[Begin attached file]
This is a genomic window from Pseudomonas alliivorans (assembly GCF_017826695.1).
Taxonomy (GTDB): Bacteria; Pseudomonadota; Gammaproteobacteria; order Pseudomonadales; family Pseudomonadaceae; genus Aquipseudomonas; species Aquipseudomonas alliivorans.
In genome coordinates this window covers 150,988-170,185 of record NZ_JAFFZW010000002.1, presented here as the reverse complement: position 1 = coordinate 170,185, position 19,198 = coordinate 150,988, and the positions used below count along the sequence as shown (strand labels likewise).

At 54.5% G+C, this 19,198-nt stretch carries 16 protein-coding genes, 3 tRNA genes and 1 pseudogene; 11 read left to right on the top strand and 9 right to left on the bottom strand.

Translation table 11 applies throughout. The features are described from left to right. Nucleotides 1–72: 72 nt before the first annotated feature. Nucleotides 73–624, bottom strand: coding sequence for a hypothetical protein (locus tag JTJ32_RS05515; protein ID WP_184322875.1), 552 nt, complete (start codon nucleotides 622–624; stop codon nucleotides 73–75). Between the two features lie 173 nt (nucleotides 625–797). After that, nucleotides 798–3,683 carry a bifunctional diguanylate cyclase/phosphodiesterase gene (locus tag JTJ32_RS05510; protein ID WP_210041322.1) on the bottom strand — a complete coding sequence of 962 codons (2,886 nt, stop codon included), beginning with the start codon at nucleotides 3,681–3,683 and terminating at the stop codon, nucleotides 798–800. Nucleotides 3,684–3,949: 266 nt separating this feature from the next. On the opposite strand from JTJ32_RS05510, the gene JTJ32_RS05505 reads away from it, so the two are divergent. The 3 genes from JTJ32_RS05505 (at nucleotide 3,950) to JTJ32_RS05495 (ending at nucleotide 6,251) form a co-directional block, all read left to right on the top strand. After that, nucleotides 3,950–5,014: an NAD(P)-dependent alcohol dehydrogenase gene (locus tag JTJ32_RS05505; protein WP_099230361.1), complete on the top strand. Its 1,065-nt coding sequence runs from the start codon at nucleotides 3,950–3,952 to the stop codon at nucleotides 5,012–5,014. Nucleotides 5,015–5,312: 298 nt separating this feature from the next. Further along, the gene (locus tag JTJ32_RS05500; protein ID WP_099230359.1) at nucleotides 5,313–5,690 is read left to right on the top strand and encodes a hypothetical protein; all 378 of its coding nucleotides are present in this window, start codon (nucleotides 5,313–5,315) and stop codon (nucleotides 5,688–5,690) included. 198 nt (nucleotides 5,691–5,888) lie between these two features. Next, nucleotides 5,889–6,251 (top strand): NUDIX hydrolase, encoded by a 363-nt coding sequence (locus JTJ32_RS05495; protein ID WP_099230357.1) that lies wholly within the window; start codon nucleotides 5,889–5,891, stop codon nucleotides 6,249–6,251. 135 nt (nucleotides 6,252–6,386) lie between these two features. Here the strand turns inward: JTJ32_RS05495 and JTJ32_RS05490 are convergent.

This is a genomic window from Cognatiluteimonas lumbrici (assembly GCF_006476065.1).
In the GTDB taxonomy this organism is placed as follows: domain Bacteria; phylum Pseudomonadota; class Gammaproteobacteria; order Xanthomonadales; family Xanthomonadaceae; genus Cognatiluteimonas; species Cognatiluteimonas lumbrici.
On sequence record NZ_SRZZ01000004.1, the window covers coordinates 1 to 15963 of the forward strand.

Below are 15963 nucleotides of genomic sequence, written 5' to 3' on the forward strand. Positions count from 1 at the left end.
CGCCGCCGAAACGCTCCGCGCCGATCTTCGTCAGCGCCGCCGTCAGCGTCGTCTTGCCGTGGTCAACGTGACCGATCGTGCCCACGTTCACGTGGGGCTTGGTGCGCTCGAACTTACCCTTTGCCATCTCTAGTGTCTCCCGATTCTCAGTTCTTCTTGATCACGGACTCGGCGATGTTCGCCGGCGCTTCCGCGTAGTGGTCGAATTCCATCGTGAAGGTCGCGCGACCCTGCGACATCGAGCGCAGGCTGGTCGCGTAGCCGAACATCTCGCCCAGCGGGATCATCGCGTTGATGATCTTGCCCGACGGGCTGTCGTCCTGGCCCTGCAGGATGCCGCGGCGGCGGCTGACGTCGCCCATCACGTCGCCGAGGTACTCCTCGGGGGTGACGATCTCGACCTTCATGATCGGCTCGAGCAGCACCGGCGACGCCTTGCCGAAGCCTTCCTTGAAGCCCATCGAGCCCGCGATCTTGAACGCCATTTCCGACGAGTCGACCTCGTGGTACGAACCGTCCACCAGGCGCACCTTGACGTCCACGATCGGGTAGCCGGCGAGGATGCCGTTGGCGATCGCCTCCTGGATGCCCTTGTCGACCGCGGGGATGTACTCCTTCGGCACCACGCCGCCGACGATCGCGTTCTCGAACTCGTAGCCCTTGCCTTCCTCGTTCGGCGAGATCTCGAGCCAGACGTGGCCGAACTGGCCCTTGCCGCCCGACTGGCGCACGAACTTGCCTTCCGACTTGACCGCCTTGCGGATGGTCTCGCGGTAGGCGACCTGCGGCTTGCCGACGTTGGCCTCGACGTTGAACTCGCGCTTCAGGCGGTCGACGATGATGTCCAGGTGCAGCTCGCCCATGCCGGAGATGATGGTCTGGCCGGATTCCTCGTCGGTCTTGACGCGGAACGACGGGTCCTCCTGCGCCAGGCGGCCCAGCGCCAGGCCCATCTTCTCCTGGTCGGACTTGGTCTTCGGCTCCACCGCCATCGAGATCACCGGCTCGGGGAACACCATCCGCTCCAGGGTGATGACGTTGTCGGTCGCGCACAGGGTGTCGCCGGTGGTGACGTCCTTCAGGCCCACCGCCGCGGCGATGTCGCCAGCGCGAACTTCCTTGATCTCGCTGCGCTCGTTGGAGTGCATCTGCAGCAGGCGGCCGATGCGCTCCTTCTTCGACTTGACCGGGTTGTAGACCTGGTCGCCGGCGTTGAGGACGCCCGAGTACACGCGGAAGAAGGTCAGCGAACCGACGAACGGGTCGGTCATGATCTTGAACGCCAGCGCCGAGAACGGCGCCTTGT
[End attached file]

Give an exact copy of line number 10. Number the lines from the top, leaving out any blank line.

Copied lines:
CGCCGCCGAAACGCTCCGCGCCGATCTTCGTCAGCGCCGCCGTCAGCGTCGTCTTGCCGTGGTCAACGTGACCGATCGTGCCCACGTTCACGTGGGGCTTGGTGCGCTCGAACTTACCCTTTGCCATCTCTAGTGTCTCCCGATTCTCAGTTCTTCTTGATCACGGACTCGGCGATGTTCGCCGGCGCTTCCGCGTAGTGGTCGAATTCCATCGTGAAGGTCGCGCGACCCTGCGACATCGAGCGCAGGCTGGTCGCGTAGCCGAACATCTCGCCCAGCGGGATCATCGCGTTGATGATCTTGCCCGACGGGCTGTCGTCCTGGCCCTGCAGGATGCCGCGGCGGCGGCTGACGTCGCCCATCACGTCGCCGAGGTACTCCTCGGGGGTGACGATCTCGACCTTCATGATCGGCTCGAGCAGCACCGGCGACGCCTTGCCGAAGCCTTCCTTGAAGCCCATCGAGCCCGCGATCTTGAACGCCATTTCCGACGAGTCGACCTCGTGGTACGAACCGTCCACCAGGCGCACCTTGACGTCCACGATCGGGTAGCCGGCGAGGATGCCGTTGGCGATCGCCTCCTGGATGCCCTTGTCGACCGCGGGGATGTACTCCTTCGGCACCACGCCGCCGACGATCGCGTTCTCGAACTCGTAGCCCTTGCCTTCCTCGTTCGGCGAGATCTCGAGCCAGACGTGGCCGAACTGGCCCTTGCCGCCCGACTGGCGCACGAACTTGCCTTCCGACTTGACCGCCTTGCGGATGGTCTCGCGGTAGGCGACCTGCGGCTTGCCGACGTTGGCCTCGACGTTGAACTCGCGCTTCAGGCGGTCGACGATGATGTCCAGGTGCAGCTCGCCCATGCCGGAGATGATGGTCTGGCCGGATTCCTCGTCGGTCTTGACGCGGAACGACGGGTCCTCCTGCGCCAGGCGGCCCAGCGCCAGGCCCATCTTCTCCTGGTCGGACTTGGTCTTCGGCTCCACCGCCATCGAGATCACCGGCTCGGGGAACACCATCCGCTCCAGGGTGATGACGTTGTCGGTCGCGCACAGGGTGTCGCCGGTGGTGACGTCCTTCAGGCCCACCGCCGCGGCGATGTCGCCAGCGCGAACTTCCTTGATCTCGCTGCGCTCGTTGGAGTGCATCTGCAGCAGGCGGCCGATGCGCTCCTTCTTCGACTTGACCGGGTTGTAGACCTGGTCGCCGGCGTTGAGGACGCCCGAGTACACGCGGAAGAAGGTCAGCGAACCGACGAACGGGTCGGTCATGATCTTGAACGCCAGCGCCGAGAACGGCGCCTTGT